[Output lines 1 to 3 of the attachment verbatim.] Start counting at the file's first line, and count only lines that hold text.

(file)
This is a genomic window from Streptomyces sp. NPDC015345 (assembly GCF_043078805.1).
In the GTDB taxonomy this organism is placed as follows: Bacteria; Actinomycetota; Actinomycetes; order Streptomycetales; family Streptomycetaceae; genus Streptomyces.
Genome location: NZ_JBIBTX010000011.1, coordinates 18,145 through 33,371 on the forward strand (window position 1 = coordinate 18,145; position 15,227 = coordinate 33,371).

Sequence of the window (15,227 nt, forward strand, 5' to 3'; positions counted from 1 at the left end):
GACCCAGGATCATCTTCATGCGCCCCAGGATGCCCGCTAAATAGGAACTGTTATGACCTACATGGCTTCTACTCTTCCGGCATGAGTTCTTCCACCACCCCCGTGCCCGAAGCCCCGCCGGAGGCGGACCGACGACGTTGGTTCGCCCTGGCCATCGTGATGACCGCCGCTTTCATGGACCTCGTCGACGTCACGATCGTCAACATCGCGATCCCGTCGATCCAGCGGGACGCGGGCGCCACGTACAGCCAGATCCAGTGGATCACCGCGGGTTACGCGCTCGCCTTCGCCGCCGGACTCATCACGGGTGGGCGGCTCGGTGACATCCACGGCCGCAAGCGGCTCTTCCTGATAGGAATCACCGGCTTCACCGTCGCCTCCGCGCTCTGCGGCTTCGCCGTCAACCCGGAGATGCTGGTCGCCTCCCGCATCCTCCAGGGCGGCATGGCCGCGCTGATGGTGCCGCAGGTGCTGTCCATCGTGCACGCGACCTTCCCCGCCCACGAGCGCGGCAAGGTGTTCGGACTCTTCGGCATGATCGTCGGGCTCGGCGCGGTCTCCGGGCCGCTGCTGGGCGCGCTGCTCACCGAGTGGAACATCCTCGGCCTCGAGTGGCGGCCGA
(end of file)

This is a genomic window from Streptomyces sp. NPDC015345 (assembly GCF_043078805.1).
In the GTDB taxonomy this organism is placed as follows: Bacteria; Actinomycetota; Actinomycetes; order Streptomycetales; family Streptomycetaceae; genus Streptomyces.
Genome location: NZ_JBIBTX010000011.1, coordinates 18,145 through 33,371 on the forward strand (window position 1 = coordinate 18,145; position 15,227 = coordinate 33,371).